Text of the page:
“It’s inexcusable,” said Frank Koscielski, a WSU academic ad viser and recruiter. “Wayne State could be and should be the finest urban commuter university in the country. Unfortunately, it has had poor top administrators who wanted to make the univer sity something that it isn’t.”
Interesting.  First the university has to accept marginal students because of social programs and then, when the students fail to be competitive, the university is chastised for not doing enough... such as lowering standards sufficiently... to allow those students to graduate with credentials that they will use to obtain jobs.

No one mentions that many of the WSU students are from Detroit Public Schools which has an abysmal graduation rate itself... and accepts questionable academic work from those who do graduate in order to have some students actually graduate.



Stimulus Slowing Down Business


The Obama administration's much touted jobs stimulus has had the opposite effect on local businesses in one area of Detroit's suburbs:


Construction compounds the challenge of surviving slumping economy, owners say

BY JACLYN TROP | The Detroit News 
Businesses from Southfield to Bloomfield Hills have watched sales plummet since reconstruction began on a 16-mile stretch of Tele graph Road in March, leading some shop owners to complain that the project is threatening their livelihoods.

The state says it does what it can to lessen the economic impact and the inconvenience to motorists as roads are repaired. But driv ers still gripe about the traffic snarls. And mom-and-pop businesses, as well as national chain stores, complain that shoppers are avoiding the area at a time when they are already coping with one of the worst retail environments in decades.

The normally robust lunch business at Hogan’s Restaurant in Bloomfield Hills is off 50 percent, said owner Rick Bochenek. He and other local business owners hope the state can compensate them for lost business. [full story]
Businesses here... and elsewhere... have been scrambling to cover operating costs in this artificially-induced local depression... including using high-interest credit cards because banks have essentially frozen commercial lending.  From The Economic Populist:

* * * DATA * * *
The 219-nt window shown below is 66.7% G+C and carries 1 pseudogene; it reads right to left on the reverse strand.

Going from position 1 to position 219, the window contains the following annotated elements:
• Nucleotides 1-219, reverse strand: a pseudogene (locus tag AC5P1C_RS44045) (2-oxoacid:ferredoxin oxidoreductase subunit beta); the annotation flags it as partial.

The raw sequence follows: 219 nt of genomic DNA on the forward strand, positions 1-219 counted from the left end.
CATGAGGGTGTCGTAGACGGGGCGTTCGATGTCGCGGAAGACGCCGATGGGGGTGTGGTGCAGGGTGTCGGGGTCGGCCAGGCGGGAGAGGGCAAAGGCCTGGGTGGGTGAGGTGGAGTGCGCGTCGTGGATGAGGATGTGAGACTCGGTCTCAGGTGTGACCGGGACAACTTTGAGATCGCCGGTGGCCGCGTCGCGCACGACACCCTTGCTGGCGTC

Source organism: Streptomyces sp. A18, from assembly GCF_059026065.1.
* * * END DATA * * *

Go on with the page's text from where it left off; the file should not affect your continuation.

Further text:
Sunday, August 22, 2010

Divided We Stand; United We Fall


Today's Detroit Free Press had an article discussing the various areas that comprise the City of Detroit.  Each area had some "anchor point" [my term] that gave it a particular character.

The story was an appeal to the residents and government to work together to rehabilitate the city around its anchor points.  Here is the problem with that:

A city needs a "critical mass" to be viable.  Right now, Detroit is a "critical mess."  Mayor Dave Bing is attempting to find some combination of projects to ignite investment and growth, but the overriding state and national economic problems leaves Detroit with scant chance of addressing its massive problems through investment.

What that leaves is "divestment."  

SATURDAY, MAY 16, 2009



Saturday, August 21, 2010



A comment on a blog:

Thoughtful point. There is going to be a lot of gloating from those who see public education as disfunctional, and much of that gloating is justified.
Okay... point proven.



A Different English Language


It has been written many times that Britain and the U.S. are separated by a common language.  I think the same thing can be said of Washington, D.C. and the rest of the United States.

  • National guard troops are to be deployed August 1 to help guard the U.S.-Mexico border.  No troops show up.  Washington interprets deployment as getting ready to send troops and guarding as watching what happens, but taking no action.
  • President Obama promises no new taxes.  The Bush tax cuts are set to expire January 1.  Washington interprets tax cut expiration as going back to normal, not increasing taxes.
  • President Obama tell U.S. senior citizens that they will benefit from the new health care plan.  Washington interprets that as a signal to take $500 billion out of Medicare funds for general health care.
  • The jobless rate continues to stay above 9% nationally and just increased.  Washington tells us that it has saved or created almost 3 million jobs.
I can only surmise that Washington, D.C. has been the hub of an evolutionary event in the English language.
To know and not to know, to be conscious of complete truthfulness while telling carefully constructed lies, to hold simultaneously two opinions which cancelled out, knowing them to be contradictory and believing in both of them, to use logic against logic, to repudiate morality while laying claim to it, to believe that democracy was impossible and that the Party was the guardian of democracy, to forget, whatever it was necessary to forget, then to draw it back into memory again at the moment when it was needed, and then promptly to forget it again, and above all, to apply the same process to the process itself -- that was the ultimate subtlety; consciously to induce unconsciousness, and then, once again, to become unconscious of the act of hypnosis you had just performed. - George Orwell; 1984.